Music and Maths

Hamiltonian and permutational songs by Moreno Andreatta at the “Gala des artistes du CAES” of the CNRS (Théâtre du Ranelagh, 2 December 2017)

I’m convinced that music can help approaching old and new mathematical problems in an original way. This is at the core of my academic research activities at the CNRS. But music can also benefit a lot from mathematics, not only in contemporary (art) music but also in popular (contemporary) music, including pop, rock, jazz, … In this spirit, I use geometrical and topological structures in song writing and improvisation to explore new melodic patterns and harmonic progressions. I also teach the application of these mathematical approaches to music analysis and composition in the ATIAM Master program at Sorbonne University and the “Popular Music” undergraduate program at the University of Strasbourg. I’m also heavily engaged in a range of outreach activities at the maths-music interface, including concert-conference, workshops, or museum exhibitions (see below for a detailed description of one of these outreach activities, i.e. Math’n Pop).



  • La sera non è più la tua canzone (Mario Luzi / Moreno Andreatta).
    A “redondant” Hamiltonian Song. Arrangement: Mattia Bergomi and Simone Geravini (Perfect Music Production). Mastering: Alberto Cutulo at the Massive Arts Studio in Milan)
  • Aprile (Gabriele D’Annunzio / Moreno Andreatta).
    A “decadent” Hamiltonian Song (without inner symmetries)
  • Una storia d’amore finisce una volta soltanto (text and music by Moreno Andreatta). A one-sentence Song on one note.
  • Prenderò d’anticipo il mattino (Vinicio Capossela / Moreno Andreatta). An Oulipo-inspired combinatorial exercice on a text by the Italian song-writer and author Vinicio Capossela
  • Ode à elle (Henri Pichette / Moreno Andreatta). An entire piece written in 7/8.
  • A part (Andrée Chedid / Moreno Andreatta). The simplest Hamiltonian chord progression you can use to write a song.
  • dOMENEdio (Livio Andreatta / Moreno Andreatta). A “open” song based on strict mathematical constrains (and written in the dialect of the Piné region in Trentino, Italy).
  • Ah ! (Jacques Roubaud / Moreno Andreatta). A semi-Hamiltonian song, relaxing the mathematical constraints and allowing to visit several times a given chord.


The Gunner’s Hamiltonian Dream (a Hamiltonian harmonization by Moreno Andreatta of Roger Waters’ hit “The Gunner’s Dream”, from the album The Final Cut; visualisation: Gilles Baroin)

La sera non è più la tua canzone (Mario Luzi / Moreno Andreatta; visualisation: Gilles Baroin)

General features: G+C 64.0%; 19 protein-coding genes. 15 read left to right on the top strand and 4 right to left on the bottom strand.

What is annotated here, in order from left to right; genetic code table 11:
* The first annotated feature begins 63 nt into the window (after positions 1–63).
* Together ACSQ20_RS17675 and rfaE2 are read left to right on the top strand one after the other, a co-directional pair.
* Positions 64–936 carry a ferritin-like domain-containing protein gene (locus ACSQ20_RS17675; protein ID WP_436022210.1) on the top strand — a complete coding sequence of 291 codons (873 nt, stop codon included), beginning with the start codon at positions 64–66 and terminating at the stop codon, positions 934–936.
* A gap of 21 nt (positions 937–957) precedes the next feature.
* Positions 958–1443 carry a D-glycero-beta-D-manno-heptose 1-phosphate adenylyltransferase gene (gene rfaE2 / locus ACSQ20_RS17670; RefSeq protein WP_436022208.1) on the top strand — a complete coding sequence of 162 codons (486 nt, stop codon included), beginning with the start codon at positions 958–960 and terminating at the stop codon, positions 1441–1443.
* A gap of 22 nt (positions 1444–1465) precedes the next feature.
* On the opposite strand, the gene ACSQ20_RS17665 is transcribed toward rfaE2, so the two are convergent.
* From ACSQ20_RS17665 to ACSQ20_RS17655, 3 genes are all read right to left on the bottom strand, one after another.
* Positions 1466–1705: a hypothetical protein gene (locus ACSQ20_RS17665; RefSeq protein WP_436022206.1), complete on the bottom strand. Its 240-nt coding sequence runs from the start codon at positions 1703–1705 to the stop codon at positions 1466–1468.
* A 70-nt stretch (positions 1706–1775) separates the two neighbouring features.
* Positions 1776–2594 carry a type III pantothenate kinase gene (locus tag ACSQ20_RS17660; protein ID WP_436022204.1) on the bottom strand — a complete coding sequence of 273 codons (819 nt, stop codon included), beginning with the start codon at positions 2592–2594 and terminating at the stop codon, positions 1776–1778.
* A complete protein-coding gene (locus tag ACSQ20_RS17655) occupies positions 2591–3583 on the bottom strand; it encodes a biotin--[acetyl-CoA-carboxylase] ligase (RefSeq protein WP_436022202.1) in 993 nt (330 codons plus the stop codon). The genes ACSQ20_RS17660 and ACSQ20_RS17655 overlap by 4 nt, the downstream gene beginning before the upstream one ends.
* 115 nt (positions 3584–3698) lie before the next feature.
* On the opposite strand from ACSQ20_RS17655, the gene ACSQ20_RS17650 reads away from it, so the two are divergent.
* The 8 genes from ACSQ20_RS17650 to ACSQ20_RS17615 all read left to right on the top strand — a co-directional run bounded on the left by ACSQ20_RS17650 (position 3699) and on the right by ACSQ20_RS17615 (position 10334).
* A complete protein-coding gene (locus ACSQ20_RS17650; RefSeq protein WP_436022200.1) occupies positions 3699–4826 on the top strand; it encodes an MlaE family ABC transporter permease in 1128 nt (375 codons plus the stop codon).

La sera non è più la tua canzone (Mario Luzi / Moreno Andreatta. Performance at the “Festival artistes en cour#s”, Conservatoire “Hector Berlioz”, 26th June 2014. Produced by Laurence Honnorat from Innovaxiom).

Aprile (Gabriele D’Annunzio / Moreno Andreatta; visualisation: Gilles Baroin). New version.

Aprile (Gabriele D’Annunzio / Moreno Andreatta; visualisation: Gilles Baroin). First version.

dOMENEdio (Livio Andreatta / Moreno Andreatta; visualisation of the correct solution: Gilles Baroin)

dOMENEdio (Livio Andreatta / Moreno Andreatta; visualisation of the “tricky” solution: Gilles Baroin)

Math’n Pop

Initially submitted as a project within the celebration of the 80th Anniversary of CNRS,  Math’n Pop is a show conceived with Laurent Mandeix and devoted to the mathemusical outreach. In addition to the live performance, Math’n Pop also includes a series of workshops addressed to students at different levels (from Primary to High School and University) in which the main mathematical and musical concepts presented in the show are introduced in an interactive way (using the Tonnetz web environment). The drawings for Math’n Pop have been originally conceived by Wiebke Drenckhan.  

Read more on the dedicated “Math’n Pop” website

Three live recordings of the Math’n Pop Show:

Math’n Pop in Sorbonne (Amphithéâtre Richelieu, Paris, 3 October 2019). With the participation of Philippe Cathé (musicologist) and Jonathan Gasser (musician).

Math’n Pop at the Citadelle (Amphithéâtre Simone Veil, Amiens, 6 March 2020). With the participation of Serge Bouc (mathematician) and Céline Pruvost (musician). The video is available here.

Math’n Pop in Brittany (‘Bonjour Minuit’ Concert Hall, Saint-Brieuc, 18 November 2021). Within a Festival entitled “La preuve par 9” organized by Le temps de Sciences.

Some other concert-conferences

The music of maths, a concert-conference at the Centennial of the International Mathematical Union, Palais Universitaire, Strasbourg, 27 September 2021 (in English). The video is available here.

A concert-conference at Mathematics without Borders: The Centennial of the International Mathematical Union

Coding music with maths, a concert-conference at Musicora, Grande Halle de la Villette, plateau of France Musique, 3 June 2018 (in French)

Matematica, geometria e musica. A concert-conference at the “GiovedìScienza”, Teatro Colosseo, Turin, 15 December 2016. With the participation of Alberto Conte (mathematician) and Paolo Conte (musician). Also available in English and French translations.

Geometry, Algebra in Contemporary Music and Songs. A concert-conference at the Laboratoire de Physique des Solides of Orsay, 14 April 2016. With the participation of Wiebke Drenckhan (accordion). In French.

Mathematics and music: a journey though pop music, classical music and songs. A concert-conference at La Chapelle of Montpellier, 4 February 2014. With the participation of Emmanuel Amiot and Gilles Baroin (in French)

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